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Saving Your Feet From High Intensity Injuries

There has been an evolution of physical fitness regimens since the early 2000’s. The advent of CrossFit, a popular “boot camp” exercise class, has allowed men and women to get in shape through methods of both high intensity cardio and weight lifting. Boot camp gyms began to sprout everywhere by 2010. Around this time, the same concepts of camaraderie, competition, and multi-disciplinary movements found in CrossFit spread to racing. Whereas a half marathon used to be considered a commendable achievement, Tough Mudder and other “mud runs” challenge people further. These courses incorporate multiple obstacles within a set distance (The Tough Mudder being 20 stations and 10 miles, for example). The obstacles test the participant both physically and mentally.

While boot camp exercise and mud runs do have several differences, one key similarity is the potential for injury if not properly trained. I personally have brief experience with both CrossFit and Tough Mudder. I participated in a trial subscription to the former and recently completed the latter (well, a HALF Tough Mudder, which is 13 stations over a distance of five miles). Fortunately, I have not sustained any injuries from either. However, even mild trauma to the lower extremity can occur if not careful. The following are possible injuries from high intensity exercise and races, in what I consider to be from mild to severe:

1)    Muscle cramps from dehydration: This can occur especially in longer distances and when there is a higher heat index. Being prepared with not only water but electrolyte repletion can help prevent this. Luckily, races typically have both provided at stations along the course.

2)    Tendinitis: An inflammation in one of your foot/ankle tendons is fairly common, especially if you are over-using certain muscles during activity. Supportive shoes depending on the event (cross-training sneaker for calisthenics and weight lifting versus a trail type shoe for a mud run) as well as inserts for the shoes can alleviate some of this pain.

3)    Sprain: stretching of ligaments in the ankle following a rolling injury can happen, particularly in people with higher arched feet or a tendency to have looser ligaments. Besides shoe and insert support, someone prone to this would benefit from a figure 8 ankle stabilizing brace.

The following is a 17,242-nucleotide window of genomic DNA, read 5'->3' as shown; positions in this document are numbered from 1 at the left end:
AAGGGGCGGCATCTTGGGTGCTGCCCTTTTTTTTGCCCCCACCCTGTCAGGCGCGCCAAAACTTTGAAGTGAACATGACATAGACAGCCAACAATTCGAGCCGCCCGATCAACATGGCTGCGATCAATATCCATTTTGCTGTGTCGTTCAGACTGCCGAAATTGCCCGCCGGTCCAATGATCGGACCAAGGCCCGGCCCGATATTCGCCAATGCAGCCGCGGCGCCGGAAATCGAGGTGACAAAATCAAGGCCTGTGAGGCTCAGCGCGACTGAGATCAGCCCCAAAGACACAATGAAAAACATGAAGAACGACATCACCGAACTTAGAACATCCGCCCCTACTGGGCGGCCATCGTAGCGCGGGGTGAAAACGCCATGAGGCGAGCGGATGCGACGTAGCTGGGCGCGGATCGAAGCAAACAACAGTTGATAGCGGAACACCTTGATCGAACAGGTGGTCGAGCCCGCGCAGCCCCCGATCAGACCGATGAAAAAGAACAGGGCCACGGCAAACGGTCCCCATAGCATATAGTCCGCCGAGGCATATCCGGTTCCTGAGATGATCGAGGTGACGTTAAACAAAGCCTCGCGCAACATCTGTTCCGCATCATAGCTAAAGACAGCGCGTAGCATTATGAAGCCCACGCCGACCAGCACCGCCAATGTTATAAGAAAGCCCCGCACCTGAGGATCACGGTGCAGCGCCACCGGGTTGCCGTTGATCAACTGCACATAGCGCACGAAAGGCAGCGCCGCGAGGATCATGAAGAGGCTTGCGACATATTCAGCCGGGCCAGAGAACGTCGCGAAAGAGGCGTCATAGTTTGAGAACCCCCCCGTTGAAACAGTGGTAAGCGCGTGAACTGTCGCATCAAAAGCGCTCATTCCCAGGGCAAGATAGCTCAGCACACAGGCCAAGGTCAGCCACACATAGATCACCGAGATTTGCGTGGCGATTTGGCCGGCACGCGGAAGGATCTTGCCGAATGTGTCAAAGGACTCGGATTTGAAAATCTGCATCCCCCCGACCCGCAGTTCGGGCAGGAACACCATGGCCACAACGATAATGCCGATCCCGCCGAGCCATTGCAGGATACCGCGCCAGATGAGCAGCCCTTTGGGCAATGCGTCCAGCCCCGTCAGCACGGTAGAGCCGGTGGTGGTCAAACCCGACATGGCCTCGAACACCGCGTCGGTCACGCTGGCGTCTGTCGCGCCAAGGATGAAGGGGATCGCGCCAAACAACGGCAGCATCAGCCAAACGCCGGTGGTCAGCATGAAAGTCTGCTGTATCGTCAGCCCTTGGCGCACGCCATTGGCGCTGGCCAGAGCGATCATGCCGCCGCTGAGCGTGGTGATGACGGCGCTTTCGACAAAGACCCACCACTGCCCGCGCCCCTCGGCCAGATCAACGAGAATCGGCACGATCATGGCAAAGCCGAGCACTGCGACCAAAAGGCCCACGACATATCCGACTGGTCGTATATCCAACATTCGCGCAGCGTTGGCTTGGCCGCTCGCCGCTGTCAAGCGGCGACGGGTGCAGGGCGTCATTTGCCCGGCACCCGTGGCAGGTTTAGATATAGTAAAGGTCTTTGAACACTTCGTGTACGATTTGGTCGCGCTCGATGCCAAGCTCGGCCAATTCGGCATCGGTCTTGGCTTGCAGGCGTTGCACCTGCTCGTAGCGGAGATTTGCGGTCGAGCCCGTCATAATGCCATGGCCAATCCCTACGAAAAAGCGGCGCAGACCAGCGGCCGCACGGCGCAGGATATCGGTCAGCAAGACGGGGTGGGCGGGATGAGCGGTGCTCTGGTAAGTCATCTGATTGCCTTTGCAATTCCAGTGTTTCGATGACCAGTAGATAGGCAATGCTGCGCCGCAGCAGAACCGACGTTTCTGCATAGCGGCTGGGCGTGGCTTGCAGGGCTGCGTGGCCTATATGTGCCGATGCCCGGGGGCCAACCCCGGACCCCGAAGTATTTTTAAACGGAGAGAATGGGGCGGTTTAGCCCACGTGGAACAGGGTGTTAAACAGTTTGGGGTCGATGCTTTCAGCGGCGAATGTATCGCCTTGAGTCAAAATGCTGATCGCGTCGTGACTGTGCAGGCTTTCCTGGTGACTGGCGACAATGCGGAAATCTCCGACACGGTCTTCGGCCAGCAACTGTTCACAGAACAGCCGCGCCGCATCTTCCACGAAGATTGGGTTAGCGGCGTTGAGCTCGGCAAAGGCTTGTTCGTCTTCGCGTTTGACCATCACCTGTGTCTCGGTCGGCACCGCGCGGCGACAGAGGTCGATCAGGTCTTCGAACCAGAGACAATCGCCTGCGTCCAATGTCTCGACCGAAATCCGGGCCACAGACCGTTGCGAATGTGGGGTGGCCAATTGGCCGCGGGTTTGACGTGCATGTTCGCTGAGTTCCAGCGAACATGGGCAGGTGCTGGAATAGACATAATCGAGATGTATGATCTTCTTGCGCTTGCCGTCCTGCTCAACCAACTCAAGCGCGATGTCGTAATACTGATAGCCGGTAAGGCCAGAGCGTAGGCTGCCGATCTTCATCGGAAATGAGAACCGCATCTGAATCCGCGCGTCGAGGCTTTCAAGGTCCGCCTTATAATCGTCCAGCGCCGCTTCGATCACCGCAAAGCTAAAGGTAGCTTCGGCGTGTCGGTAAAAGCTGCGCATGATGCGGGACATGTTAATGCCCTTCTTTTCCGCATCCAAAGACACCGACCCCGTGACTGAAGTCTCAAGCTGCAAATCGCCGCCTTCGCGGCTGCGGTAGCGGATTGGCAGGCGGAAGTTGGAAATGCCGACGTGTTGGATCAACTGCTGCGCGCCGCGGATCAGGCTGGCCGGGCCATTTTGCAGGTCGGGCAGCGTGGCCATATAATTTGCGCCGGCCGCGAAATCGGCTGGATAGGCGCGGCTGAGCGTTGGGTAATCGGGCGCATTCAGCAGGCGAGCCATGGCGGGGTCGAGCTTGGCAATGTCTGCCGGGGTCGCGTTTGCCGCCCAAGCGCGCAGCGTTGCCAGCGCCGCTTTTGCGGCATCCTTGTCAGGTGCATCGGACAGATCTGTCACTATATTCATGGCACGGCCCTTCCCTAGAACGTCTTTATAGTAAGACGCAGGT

4)    Tendon tear: A tear of one of your tendons, especially the achilles, is a debilitating injury that may require surgery. This can happen in people who already having chronic tendinosis or who only casually exercise (known as the “weekend warriors”). Participate at your own risk if this applies to you.

5)    Fracture:  Another incapacitating trauma would be a foot or ankle fracture, which again may require surgical intervention. One must be cautious with any plyometric type of exercise involving jumping or an obstacle course that includes landing from a height. Unfortunately, these injuries cannot always be prevented.

6)    Rhabdomyolysis: This is one of the most limb and life threatening complications of any type of high intensity training or racing. Although rare, participants should be aware of the signs/symptoms. Damage of muscle can occur from strenuous exercise; this leads to severe muscle pain, vomiting, confusion, and tea-colored urine. Progression can even cause kidney failure, which is deadly. Rhabdomyolysis can also lead to compartment syndrome of the affected muscle compartment and eventual loss of function of the limb if untreated. Remaining hydrated is the most important measure to prevent rhabdomyolysis. Ask your PCP before beginning anything taxing if you are on any statins, antipsychotics, high blood pressure medications, or if you have chronic kidney disease.

Do not be alarmed: you will most likely be just fine if you participate in CrossFit, Tough Mudder, or the similar. Some common sense and a baseline level of fitness will take you pretty far!

Posted in Athletic Injuries, Uncategorized
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